A Real World Example of Critical Damping
guest post by Brian Hanchey, Hanchey Vehicle Technology
© 2012 HVT USA
This write up shows how an adjustable shock can achieve 0.5 to 1.2+ critical damping ratios with a turn of a rebound knob.
The other day I was experimenting with the Evo’s spring rates and setups. While I had the fronts off, I decided to dyno the fronts and do several PVP plots on the dyno to demonstrate the true force the damper creates at the various velocities. While I was at it, I decided to drive a basic test loop around our industrial park that consists of some rough concrete roads. There isn’t a flat, smooth piece of concrete on the route and several sharp upheavals of concrete are always waiting around the corner. Welcome to Plano, Texas.
Critical Damping: When Science Meets the Pavement
We always talk about what is optimal for your car based on several parameters; one used by more advanced consumers (definitely used by pro motorsport) is critical damping.
While in no way trying to debunk science, we thought about applying science to the real world. I’m a big fan of talking about what really happens when science meets the pavement. Science is great at explaining how we begin to achieve the results we want, but it is rarely as cut-and-dry as plugging in a formula, putting the results on the car, and feeling what the formula said we would feel. Sometimes you get lucky, but that’s not usually the case; this as a quick example of how you can feel changes with your adjustable shocks and what’s happening in your suspension.
We drove a loop where speeds reached 45 mph on rough concrete roads:
- One lap with the front shocks on full soft (rebound)
- One lap with the front shocks on full stiff (rebound)
- Speeds were consistent on each lap
- Tires and other settings remained unchanged
- Compression adjustment was fixed and was not changed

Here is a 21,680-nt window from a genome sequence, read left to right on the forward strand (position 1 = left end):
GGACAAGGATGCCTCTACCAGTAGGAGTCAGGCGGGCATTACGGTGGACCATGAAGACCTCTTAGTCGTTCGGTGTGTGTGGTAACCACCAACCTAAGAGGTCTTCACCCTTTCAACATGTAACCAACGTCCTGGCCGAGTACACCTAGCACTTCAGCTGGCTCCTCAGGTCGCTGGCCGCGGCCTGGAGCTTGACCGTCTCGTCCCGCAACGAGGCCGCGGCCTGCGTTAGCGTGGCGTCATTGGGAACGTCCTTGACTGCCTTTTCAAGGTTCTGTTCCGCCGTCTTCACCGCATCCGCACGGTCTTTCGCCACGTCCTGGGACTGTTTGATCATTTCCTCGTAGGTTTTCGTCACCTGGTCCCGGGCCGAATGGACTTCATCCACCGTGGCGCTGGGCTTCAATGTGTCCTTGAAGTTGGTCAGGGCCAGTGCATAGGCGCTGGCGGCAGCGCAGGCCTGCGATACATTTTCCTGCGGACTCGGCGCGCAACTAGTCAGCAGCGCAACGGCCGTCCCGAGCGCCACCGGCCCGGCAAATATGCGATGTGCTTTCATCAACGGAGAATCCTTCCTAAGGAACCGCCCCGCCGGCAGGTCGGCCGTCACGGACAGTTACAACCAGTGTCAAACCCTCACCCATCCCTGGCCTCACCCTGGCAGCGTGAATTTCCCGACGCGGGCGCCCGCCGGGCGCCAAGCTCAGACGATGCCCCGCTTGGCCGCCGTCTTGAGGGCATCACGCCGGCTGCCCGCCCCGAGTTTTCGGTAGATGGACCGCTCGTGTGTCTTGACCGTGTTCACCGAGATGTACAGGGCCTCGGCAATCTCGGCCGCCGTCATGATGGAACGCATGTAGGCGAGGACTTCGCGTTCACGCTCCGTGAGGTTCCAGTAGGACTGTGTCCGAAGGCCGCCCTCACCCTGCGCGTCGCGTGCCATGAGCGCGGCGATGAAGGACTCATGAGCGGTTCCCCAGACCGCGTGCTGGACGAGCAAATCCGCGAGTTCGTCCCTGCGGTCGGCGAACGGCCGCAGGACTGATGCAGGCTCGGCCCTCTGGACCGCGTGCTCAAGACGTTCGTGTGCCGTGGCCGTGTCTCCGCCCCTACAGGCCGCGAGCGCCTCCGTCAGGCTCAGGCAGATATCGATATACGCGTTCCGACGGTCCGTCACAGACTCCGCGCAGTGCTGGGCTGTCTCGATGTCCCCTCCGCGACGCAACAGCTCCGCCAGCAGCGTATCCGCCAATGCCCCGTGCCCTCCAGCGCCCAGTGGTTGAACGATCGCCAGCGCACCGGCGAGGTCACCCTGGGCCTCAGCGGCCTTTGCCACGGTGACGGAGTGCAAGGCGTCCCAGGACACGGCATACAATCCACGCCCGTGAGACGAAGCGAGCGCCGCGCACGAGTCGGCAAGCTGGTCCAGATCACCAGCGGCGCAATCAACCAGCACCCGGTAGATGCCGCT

We used a “prosumer” Race Technology DL-1 (data logger) capable of taking inputs from a shock potentiometer (shock pot). We began using the shock pot for testing on the Evo earlier this year and continue to use it as we develop new pistons, valving and other technologies.
The Evo offers a great test bed since it uses AST 5200s in the front and AST 4200s in the rear we can therefore try many new upgrades on one vehicle, our very large test mule if you will and the DL-1 does a good job of keeping consistency, but we can not expect it to track distance close enough to lay each plot identically on top of each other (they are slightly displaced from each other). Also, the shock displacement varies within 0.06” from each other (this shows on the graph as well).
Since we’re not in a test lab this test does not include removing interactions inherent to a street vehicle like pitch resultant from the rear axle interacting with the same bump (or different bumps) or the effects of sway bars, all assumed to be negligible for our example.
The following is a bump the vehicle hit on the test loop. The black line is the damper at full soft. The red line shows the damper at full stiff.
Positive vertical displacement is actually the shock compressing therefore moving upward is hitting the bump.
- The open rebound setting allows the suspension to complete an entire cycle then settle back to the resting state
- Fully closed rebound setting (red line) not only keeps the suspension from making a full cycle, but it extends the cycle longer, representative of an “over damped” shock
As you can see, with this vehicle/ tire/ shock/ spring combination, we were able to go from under-damped to over-damped with 12 clicks of a knob! This represents a range of adjustment greater than required for most applications.
Now this is one bump with one certain scenario, that cannot fully describe the complete vehicle dynamics either on the street or track.
Use this as one example where science and the real world meet and work together!
Editor note: Delta Vee Motorsports LLC is an authorized AST-Moton and HVT USA dealer and has written permission to reproduce this article.